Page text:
The Step widget also has a isActive property that can be used to indicate whether the step is active or not.

Update your application to include both state and isActive:

class _CheckoutPageState extends State<CheckoutPage> {
  int _currentStep = 0;

  _stepState(int step) {
    if (_currentStep > step) {
      return StepState.complete;
    } else {
      return StepState.editing;
    }
  }

  _steps() => [
        Step(
          title: const Text('Address'),
          content: const _AddressForm(),
          state: _stepState(0),
          isActive: _currentStep == 0,
        ),
        Step(
          title: const Text('Card Details'),
          content: const _CardForm(),
          state: _stepState(1),
          isActive: _currentStep == 1,
        ),
        Step(
          title: const Text('Overview'),
          content: const _Overview(),
          state: _stepState(2),
        )
      ];

  
  Widget build(BuildContext context) {
    return Scaffold(
      body: Stepper(
        controlsBuilder: (BuildContext context, ControlsDetails controls) {
          return Padding(
            padding: const EdgeInsets.symmetric(vertical: 16.0),
            child: Row(
              children: <Widget>[
                ElevatedButton(
                  onPressed: controls.onStepContinue,
                  child: const Text('NEXT'),
                ),
                if (_currentStep != 0)
                  TextButton(
                    onPressed: controls.onStepCancel,
                    child: const Text(
                      'BACK',
                      style: TextStyle(color: Colors.grey),
                    ),
                  ),
              ],
            ),
          );
        },
        onStepTapped: (step) => setState(() => _currentStep = step),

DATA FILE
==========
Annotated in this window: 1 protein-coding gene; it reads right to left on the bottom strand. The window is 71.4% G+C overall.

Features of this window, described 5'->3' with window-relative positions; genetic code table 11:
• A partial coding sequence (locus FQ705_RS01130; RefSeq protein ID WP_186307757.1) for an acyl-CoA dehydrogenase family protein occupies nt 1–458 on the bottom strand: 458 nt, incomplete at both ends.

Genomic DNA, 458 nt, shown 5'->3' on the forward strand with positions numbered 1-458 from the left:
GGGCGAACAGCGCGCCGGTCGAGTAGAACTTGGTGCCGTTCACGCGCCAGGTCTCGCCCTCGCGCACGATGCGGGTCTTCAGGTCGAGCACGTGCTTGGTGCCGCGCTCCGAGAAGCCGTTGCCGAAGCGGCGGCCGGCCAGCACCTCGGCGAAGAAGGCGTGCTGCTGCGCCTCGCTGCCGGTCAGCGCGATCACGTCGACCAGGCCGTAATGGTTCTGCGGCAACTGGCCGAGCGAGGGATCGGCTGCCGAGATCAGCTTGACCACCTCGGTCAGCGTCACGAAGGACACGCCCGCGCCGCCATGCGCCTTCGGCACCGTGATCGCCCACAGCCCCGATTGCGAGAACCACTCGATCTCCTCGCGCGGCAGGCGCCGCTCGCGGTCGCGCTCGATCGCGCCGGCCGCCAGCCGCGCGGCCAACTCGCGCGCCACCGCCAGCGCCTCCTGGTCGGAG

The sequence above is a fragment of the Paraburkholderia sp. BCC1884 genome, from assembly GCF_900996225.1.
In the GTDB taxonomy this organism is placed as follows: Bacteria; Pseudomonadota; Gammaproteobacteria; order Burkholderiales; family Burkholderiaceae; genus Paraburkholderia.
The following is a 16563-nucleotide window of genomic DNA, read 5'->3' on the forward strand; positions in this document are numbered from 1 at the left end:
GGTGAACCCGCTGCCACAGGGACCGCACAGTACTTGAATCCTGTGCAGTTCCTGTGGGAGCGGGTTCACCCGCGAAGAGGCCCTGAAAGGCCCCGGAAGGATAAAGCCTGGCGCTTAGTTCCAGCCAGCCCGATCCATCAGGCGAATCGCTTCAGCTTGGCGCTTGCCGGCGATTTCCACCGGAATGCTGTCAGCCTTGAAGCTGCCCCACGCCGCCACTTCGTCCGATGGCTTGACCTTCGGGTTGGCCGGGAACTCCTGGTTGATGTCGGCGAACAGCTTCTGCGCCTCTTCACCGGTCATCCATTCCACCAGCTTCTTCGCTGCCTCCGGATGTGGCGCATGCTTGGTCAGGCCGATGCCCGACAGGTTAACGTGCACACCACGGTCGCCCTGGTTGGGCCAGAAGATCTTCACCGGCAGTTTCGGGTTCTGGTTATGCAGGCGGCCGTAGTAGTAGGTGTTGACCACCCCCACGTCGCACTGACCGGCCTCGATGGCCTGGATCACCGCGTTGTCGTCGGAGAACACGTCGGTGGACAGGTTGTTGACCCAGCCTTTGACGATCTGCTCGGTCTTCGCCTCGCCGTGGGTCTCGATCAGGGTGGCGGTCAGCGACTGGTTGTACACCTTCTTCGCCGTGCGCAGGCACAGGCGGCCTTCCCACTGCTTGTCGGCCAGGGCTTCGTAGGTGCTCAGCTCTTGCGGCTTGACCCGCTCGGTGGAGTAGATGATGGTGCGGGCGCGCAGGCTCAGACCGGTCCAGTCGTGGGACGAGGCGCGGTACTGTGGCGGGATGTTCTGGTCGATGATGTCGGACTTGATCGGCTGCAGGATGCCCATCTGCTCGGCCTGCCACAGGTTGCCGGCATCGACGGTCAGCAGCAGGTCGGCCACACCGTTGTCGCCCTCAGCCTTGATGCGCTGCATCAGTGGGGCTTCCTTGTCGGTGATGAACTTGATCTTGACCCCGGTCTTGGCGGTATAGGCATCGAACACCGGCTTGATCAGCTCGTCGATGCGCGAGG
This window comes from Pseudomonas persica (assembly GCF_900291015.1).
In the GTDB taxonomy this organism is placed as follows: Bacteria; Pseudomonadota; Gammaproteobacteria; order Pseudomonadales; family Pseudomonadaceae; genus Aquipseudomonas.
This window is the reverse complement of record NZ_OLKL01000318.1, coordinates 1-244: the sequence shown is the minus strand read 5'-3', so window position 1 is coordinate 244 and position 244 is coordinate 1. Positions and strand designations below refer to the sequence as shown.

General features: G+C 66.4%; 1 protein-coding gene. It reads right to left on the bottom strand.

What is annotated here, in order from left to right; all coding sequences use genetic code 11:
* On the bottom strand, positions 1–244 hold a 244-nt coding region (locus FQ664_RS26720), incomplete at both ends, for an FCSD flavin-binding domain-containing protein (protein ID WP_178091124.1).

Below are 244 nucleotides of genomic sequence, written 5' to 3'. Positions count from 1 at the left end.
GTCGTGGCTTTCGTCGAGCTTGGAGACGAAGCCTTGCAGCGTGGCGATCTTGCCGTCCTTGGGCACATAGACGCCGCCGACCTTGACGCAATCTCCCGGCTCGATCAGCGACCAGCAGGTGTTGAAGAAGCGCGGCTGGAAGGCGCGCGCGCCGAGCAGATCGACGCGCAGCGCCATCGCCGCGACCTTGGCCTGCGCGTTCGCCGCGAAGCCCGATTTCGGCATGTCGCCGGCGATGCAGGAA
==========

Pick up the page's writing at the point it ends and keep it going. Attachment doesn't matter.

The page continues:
onStepContinue: () {
          setState(() {
            if (_currentStep < _steps().length - 1) {
              _currentStep += 1;
            } else {
              _currentStep = 0;
            }
          });
        },
        onStepCancel: () {
          setState(() {
            if (_currentStep > 0) {
              _currentStep -= 1;
            } else {
              _currentStep = 0;
            }
          });
        },
        currentStep: _currentStep,
        steps: _steps(),
      ),
    );
  }
}

In this instance, the _stepState function is used to determine the state of the step. If the step is completed, the StepState.complete is used. Otherwise, the StepState.editing is used.

The _steps variable has been converted into a function that returns the list of Step widgets. This is done to use the _currentStep variable to determine which step is active and the current state.

In reality, you'll want to be a bit more specific about the state of the step. For example, you may want to show the StepState.error state if the step is not completed or invalid.

Horizontal and vertical steppers

The Stepper widget can be displayed horizontally or vertically. This can be done by assigning the type property to either StepperType.vertical or StepperType.horizontal.

As you may expect:

  • StepperType.vertical - The stepper is displayed vertically.
  • StepperType.horizontal - The stepper is displayed horizontally.

Let's see an example of a horizontal stepper. Change the type property to StepperType.horizontal:


Widget build(BuildContext context) {
  return Scaffold(
    body: Stepper(
      type: StepperType.horizontal,
      // ...
    )
  );
}

It should now look like this:

Horizontal stepper

Keep in mind that the horizontal stepper may be difficult to use on small screens.

Conclusion

In this article we looked at how to use the Stepper widget to display a series of steps. We also looked at how to customise the stepper's appearance, and how to use the Stepper widget to display a horizontal or vertical series of steps.

Paul Halliday's avatar
Paul Halliday's avatar

Paul Halliday

Creator ● developer.school

Passionate about cross-platform web and mobile development.